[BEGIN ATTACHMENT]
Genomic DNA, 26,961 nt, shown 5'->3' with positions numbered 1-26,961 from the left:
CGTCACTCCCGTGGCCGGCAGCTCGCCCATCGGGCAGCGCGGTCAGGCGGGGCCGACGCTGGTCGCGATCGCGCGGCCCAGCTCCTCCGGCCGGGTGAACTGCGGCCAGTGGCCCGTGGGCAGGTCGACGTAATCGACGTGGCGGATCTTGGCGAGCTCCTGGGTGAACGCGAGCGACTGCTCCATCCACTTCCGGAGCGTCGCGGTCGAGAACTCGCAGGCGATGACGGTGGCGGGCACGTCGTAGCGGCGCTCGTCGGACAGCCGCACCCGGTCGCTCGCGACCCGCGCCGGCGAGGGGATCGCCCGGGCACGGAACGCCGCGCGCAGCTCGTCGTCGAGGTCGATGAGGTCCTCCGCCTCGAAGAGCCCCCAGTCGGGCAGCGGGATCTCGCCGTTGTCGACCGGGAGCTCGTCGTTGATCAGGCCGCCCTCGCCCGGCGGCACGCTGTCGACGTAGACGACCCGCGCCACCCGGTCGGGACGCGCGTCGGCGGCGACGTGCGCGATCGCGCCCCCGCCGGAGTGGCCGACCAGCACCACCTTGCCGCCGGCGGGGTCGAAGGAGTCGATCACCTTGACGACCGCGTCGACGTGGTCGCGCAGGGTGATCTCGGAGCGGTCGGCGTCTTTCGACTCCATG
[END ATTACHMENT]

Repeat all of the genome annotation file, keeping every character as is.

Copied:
Genomic DNA, 26,961 nt, shown 5'->3' with positions numbered 1-26,961 from the left:
CGTCACTCCCGTGGCCGGCAGCTCGCCCATCGGGCAGCGCGGTCAGGCGGGGCCGACGCTGGTCGCGATCGCGCGGCCCAGCTCCTCCGGCCGGGTGAACTGCGGCCAGTGGCCCGTGGGCAGGTCGACGTAATCGACGTGGCGGATCTTGGCGAGCTCCTGGGTGAACGCGAGCGACTGCTCCATCCACTTCCGGAGCGTCGCGGTCGAGAACTCGCAGGCGATGACGGTGGCGGGCACGTCGTAGCGGCGCTCGTCGGACAGCCGCACCCGGTCGCTCGCGACCCGCGCCGGCGAGGGGATCGCCCGGGCACGGAACGCCGCGCGCAGCTCGTCGTCGAGGTCGATGAGGTCCTCCGCCTCGAAGAGCCCCCAGTCGGGCAGCGGGATCTCGCCGTTGTCGACCGGGAGCTCGTCGTTGATCAGGCCGCCCTCGCCCGGCGGCACGCTGTCGACGTAGACGACCCGCGCCACCCGGTCGGGACGCGCGTCGGCGGCGACGTGCGCGATCGCGCCCCCGCCGGAGTGGCCGACCAGCACCACCTTGCCGCCGGCGGGGTCGAAGGAGTCGATCACCTTGACGACCGCGTCGACGTGGTCGCGCAGGGTGATCTCGGAGCGGTCGGCGTCTTTCGACTCCATG